At the Legal Design Summit in Helsinki, a profile of how Dottir, Varma , and Hellon — a law firm, client, and service design agency, came together to redesign how pension decision documents are created. Instead of sending cold recitations of the law and decision, the group used human centered design to understand the emotional
In the UK, there was a (seemingly now defunct) service design effort to support people who were called on to be witnesses in a criminal justice case. Called, Judica, it was run in partnership with the UK Ministry of Justice, with a design team through the Royal Academy of Art in the UK, with team members
In some recent testing of possible online court scenarios (with “Wizard of Oz” prototyping — not really coding these online court scenarios), our research team has observed an interesting trend. Many users will click on a button to ‘Skype with a Judge’ or to ‘Start Online Court’. They are intrigued and a little excited to
After reading and thinking about various participatory design and open innovation strategies, I’ve been brainstorming around how to get more community input into the redesign of the legal system. Could we have a roving laboratory, a pop-up place that would consult with people about what services they want, how they want to get them, and
Jose Fernando Torres, of Universidad Sergio Arboleda in Colombia, spoke at the Legal Design Lab‘s Law + Design Summit last week, and introduced the Hacking 4 A2J design cards. He made them with the design firm Haptica. These cards are guidance and provocations for a team looking to improve the justice system, using an agile
My listening this week: a podcast, Jumping Off the Ivory Tower, from Prof. Julie MacFarlane, of Canada’s National Self Represented Litigant Project. Here’s how Julie presents her vision for the podcast: Jumping Off the Ivory Tower with ProfJulieMac is a weekly podcast of about 30 minutes – perfect commuting time, or time to walk the dog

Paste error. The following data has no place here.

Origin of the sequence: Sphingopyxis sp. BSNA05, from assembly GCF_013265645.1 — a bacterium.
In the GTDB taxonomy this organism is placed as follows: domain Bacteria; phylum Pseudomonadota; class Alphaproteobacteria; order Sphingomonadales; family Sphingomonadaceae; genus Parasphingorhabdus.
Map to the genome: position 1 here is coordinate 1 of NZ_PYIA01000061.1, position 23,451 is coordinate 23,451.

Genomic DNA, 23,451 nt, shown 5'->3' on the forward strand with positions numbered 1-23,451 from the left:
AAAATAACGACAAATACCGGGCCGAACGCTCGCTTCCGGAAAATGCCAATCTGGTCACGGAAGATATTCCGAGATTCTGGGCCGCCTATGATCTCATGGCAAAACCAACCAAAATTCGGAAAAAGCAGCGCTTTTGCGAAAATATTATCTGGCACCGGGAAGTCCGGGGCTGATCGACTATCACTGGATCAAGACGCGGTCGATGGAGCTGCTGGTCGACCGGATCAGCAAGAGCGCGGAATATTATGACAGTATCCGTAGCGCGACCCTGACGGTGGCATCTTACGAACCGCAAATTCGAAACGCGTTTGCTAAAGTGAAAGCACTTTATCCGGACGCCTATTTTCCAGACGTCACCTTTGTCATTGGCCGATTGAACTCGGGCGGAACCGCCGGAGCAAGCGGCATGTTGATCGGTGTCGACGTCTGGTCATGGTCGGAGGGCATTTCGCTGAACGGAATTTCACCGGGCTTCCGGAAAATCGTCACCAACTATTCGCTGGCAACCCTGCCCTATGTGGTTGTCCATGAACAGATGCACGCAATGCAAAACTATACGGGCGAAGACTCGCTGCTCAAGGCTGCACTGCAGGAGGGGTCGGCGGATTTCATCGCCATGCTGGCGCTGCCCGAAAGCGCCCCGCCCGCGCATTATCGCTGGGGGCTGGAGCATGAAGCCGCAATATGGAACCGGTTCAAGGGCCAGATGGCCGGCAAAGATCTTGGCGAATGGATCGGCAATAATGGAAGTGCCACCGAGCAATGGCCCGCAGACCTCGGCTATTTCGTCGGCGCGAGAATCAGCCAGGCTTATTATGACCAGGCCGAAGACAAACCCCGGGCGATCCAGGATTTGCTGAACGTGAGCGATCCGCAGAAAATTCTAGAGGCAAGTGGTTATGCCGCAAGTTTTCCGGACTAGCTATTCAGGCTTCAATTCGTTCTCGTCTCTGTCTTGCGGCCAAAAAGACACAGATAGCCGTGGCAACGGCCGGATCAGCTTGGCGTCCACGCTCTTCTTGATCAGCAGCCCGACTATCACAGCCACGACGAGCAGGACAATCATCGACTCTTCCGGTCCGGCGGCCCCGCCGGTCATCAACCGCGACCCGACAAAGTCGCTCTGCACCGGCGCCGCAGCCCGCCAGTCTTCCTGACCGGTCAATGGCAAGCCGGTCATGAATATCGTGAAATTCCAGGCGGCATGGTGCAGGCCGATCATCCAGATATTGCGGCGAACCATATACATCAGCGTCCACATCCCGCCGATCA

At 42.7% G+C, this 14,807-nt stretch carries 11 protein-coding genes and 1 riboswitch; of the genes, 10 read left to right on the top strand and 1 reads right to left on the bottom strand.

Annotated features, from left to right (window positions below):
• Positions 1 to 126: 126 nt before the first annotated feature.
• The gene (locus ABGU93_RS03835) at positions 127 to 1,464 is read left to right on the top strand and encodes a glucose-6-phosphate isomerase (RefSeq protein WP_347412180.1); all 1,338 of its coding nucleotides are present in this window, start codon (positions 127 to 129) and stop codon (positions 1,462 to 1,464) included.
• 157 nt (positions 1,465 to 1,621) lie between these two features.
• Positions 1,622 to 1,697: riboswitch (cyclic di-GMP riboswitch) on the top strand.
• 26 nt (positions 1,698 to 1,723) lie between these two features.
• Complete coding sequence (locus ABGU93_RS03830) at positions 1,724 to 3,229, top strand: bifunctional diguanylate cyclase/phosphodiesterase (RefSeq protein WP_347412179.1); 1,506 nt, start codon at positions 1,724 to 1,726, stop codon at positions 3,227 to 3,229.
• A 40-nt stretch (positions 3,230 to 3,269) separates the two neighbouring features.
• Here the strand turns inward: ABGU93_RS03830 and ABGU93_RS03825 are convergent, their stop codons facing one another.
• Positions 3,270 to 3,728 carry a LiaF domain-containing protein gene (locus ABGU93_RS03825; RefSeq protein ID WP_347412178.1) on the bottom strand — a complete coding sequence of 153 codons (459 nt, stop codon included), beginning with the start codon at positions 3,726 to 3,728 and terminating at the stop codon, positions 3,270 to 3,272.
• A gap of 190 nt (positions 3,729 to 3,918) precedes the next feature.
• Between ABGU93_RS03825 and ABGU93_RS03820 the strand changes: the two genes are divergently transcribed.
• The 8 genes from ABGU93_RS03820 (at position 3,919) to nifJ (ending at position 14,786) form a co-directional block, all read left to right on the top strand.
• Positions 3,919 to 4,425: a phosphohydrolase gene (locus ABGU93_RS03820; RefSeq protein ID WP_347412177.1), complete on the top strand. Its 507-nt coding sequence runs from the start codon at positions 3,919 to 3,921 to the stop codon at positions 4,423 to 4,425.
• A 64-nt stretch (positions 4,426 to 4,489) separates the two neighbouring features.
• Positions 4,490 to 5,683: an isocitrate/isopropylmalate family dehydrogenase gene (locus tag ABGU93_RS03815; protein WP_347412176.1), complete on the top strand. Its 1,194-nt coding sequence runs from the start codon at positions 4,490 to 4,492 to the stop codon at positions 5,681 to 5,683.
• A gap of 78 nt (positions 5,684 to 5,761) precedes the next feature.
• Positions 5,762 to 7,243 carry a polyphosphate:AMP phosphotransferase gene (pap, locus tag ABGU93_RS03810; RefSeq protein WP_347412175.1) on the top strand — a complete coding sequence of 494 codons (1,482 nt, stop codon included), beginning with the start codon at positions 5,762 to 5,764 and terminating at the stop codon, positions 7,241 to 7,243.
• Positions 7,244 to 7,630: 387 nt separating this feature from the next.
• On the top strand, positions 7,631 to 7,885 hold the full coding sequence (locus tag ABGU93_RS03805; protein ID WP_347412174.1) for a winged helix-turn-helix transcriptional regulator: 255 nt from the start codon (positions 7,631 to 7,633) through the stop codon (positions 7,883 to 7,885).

Lawyer Erica Johnstone sent me a copy of a beautiful, laminated Cheat Sheet for people exploring how they might get a restraining order for online abuse. She produced it with her nonprofit Without My Consent, that focuses on fighting online harassment. This cheat sheet is in part based on Santa Clara Judge Shana Schwarz’s cheat sheets
Today at the Court Technology Conference, I was lucky to co-present with Dan Jackson of NuLaw Lab of Northeastern University, and Christopher Griffin of the A2J Lab at Harvard Law School. Our topic was: what can courts learn from law schools about user experience and innovation? Dan did an excellent job contextualizing this challenge, explaining
Two court leaders, Rob Oyung of the California courts and Casey Kennedy of the Texas courts, spoke at the Court Technology Conference this morning about what some of the myths around “why courts can’t innovate” are–and then talking through how they are figuring out ways to bring innovation into their courtrooms and organizations.
At Court Technology Conference, the panel of Rob Oyung and Casey Kennedy is talking about Missouri court’s efforts to build intuitive online applications for users. Let users customize the view Provide just in time help Build the app to be extendable Use agile methodology, to take small risks and get quick feedback Improve the business